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A new study suggests serious sports fans are likely to show strong support for the military. The finding may help explain why some Americans react negatively to athletes kneeling during the national anthem.
Two new studies show that American patients in the rural South are more likely to receive opioid prescriptions than patients in the urban North.
Adults who had incarcerated parents are less likely to get medical care when they need it and more likely to engage in risky behaviors.
Claire Wardle, a research fellow at Harvard's Shorenstein Center, created a glossary so everyone has a shared vocabulary to discuss "fake news" and the spread of bad information online.
In an article that originally appeared in
Harvard Business Review, we explain what scholars know to date about the reach and impact of bad online information and what works to prevent and stop it.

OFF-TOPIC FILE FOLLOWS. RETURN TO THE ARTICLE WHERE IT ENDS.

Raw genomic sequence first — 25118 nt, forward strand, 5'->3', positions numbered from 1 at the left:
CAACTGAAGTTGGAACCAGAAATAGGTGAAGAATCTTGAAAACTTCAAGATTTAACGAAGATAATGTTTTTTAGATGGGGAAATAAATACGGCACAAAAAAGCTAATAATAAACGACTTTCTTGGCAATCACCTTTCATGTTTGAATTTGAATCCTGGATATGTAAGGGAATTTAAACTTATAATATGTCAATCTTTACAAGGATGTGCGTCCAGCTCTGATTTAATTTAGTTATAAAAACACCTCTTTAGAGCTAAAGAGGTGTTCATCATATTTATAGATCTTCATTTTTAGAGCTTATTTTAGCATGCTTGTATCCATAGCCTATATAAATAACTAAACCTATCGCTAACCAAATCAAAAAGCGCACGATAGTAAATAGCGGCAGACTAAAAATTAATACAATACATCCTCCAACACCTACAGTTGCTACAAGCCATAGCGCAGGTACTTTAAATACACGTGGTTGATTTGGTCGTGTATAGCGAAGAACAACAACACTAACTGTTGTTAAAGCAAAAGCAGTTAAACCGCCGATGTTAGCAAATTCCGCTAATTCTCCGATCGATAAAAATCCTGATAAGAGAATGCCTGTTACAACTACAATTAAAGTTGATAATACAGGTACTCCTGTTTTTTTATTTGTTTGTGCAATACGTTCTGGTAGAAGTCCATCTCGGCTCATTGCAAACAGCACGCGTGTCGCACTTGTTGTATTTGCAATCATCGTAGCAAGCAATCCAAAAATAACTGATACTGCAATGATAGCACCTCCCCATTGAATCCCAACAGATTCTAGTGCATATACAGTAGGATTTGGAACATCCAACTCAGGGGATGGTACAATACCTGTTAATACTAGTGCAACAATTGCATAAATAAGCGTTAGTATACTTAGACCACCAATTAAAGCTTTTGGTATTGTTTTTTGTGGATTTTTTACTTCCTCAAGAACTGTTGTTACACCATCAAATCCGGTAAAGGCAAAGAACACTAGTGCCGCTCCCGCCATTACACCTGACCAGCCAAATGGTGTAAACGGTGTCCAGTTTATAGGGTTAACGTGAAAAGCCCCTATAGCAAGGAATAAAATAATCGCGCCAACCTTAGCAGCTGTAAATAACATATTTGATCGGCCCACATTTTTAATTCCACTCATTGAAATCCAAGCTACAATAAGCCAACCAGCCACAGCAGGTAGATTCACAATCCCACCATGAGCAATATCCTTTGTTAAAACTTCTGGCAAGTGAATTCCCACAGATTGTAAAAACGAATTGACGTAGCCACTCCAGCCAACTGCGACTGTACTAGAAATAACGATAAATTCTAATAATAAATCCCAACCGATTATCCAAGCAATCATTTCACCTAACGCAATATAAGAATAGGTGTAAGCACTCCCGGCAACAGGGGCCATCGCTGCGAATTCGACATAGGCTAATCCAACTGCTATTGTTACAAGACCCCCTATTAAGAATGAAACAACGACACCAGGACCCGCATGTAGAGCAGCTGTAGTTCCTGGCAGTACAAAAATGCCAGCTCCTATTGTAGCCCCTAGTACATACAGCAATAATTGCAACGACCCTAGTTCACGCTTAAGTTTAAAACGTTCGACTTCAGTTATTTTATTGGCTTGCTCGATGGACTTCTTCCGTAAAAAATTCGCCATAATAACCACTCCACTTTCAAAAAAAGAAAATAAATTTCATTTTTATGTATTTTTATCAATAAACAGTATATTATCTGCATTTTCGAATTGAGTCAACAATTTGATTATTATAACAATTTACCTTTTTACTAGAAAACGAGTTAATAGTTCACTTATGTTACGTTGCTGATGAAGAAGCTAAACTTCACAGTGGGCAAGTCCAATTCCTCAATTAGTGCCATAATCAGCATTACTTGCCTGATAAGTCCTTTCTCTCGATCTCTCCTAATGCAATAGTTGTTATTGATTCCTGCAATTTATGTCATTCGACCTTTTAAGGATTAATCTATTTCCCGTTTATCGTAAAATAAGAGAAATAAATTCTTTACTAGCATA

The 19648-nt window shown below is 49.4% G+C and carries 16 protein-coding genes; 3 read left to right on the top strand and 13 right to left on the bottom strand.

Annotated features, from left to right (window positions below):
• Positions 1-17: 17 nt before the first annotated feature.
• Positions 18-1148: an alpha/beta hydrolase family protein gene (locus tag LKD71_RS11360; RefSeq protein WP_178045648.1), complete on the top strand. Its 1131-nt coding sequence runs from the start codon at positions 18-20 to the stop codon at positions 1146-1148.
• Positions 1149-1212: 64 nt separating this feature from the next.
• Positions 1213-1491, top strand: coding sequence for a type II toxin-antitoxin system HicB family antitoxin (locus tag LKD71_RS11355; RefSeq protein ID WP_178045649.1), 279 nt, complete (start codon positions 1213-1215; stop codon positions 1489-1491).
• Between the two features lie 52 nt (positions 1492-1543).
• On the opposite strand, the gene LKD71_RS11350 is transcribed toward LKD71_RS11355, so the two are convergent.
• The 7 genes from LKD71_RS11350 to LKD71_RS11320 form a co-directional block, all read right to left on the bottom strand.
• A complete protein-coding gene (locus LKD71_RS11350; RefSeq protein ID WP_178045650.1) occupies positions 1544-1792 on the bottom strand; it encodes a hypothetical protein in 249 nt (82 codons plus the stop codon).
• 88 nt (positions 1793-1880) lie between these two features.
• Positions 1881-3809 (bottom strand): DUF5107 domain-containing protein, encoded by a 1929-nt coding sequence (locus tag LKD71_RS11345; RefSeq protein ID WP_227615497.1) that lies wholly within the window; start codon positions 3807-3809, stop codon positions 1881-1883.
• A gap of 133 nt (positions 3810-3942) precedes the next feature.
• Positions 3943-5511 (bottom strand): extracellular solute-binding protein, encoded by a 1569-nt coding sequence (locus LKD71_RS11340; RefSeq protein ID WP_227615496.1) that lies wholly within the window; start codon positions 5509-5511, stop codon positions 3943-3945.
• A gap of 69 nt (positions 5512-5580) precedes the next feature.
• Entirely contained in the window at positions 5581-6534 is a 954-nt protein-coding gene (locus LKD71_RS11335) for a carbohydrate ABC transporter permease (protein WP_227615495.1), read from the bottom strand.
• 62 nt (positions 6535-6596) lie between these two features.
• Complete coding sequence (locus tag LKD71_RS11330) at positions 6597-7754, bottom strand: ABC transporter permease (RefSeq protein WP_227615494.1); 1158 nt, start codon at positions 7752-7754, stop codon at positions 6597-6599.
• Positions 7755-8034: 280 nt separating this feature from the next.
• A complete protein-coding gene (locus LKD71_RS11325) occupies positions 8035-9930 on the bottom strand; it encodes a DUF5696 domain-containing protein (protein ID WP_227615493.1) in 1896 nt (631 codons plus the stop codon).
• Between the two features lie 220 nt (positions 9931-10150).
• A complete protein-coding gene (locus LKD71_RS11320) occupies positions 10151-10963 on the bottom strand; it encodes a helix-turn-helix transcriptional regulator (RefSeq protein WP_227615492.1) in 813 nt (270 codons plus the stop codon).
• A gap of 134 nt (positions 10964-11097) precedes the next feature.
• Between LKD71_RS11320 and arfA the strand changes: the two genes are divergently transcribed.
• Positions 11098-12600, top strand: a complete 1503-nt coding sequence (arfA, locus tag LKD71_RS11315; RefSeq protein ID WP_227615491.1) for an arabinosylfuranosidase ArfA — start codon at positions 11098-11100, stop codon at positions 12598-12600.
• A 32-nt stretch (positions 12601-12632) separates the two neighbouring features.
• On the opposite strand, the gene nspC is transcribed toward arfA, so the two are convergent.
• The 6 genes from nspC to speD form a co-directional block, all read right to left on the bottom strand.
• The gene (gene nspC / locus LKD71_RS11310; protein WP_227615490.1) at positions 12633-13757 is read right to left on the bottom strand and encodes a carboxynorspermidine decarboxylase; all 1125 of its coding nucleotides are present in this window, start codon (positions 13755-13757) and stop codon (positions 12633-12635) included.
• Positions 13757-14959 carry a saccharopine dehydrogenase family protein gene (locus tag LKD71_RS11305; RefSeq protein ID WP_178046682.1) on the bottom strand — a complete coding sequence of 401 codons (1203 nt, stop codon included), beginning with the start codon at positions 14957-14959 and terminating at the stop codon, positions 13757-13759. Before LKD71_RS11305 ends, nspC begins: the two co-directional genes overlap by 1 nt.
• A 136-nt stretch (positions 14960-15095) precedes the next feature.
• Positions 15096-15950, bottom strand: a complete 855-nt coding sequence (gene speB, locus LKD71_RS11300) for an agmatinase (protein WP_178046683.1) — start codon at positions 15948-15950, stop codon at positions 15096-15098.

Tammy Patrick, once a federal compliance officer for the Maricopa County Elections Department in Arizona, offers eight tips to help journalists improve their coverage of U.S. elections.
What are the risks of formaldehyde exposure? And how much exposure constitutes a real risk? We review the research.
After same-sex marriage was legalized in the U.S., more gay men reported having health insurance, access to medical care and annual checkups.
A forthcoming study suggests both black and white bail judges show bias against black men facing criminal charges.
A new strategy tested on suicidal military veterans was linked to lower odds they'd engage in suicidal behavior in the following six months.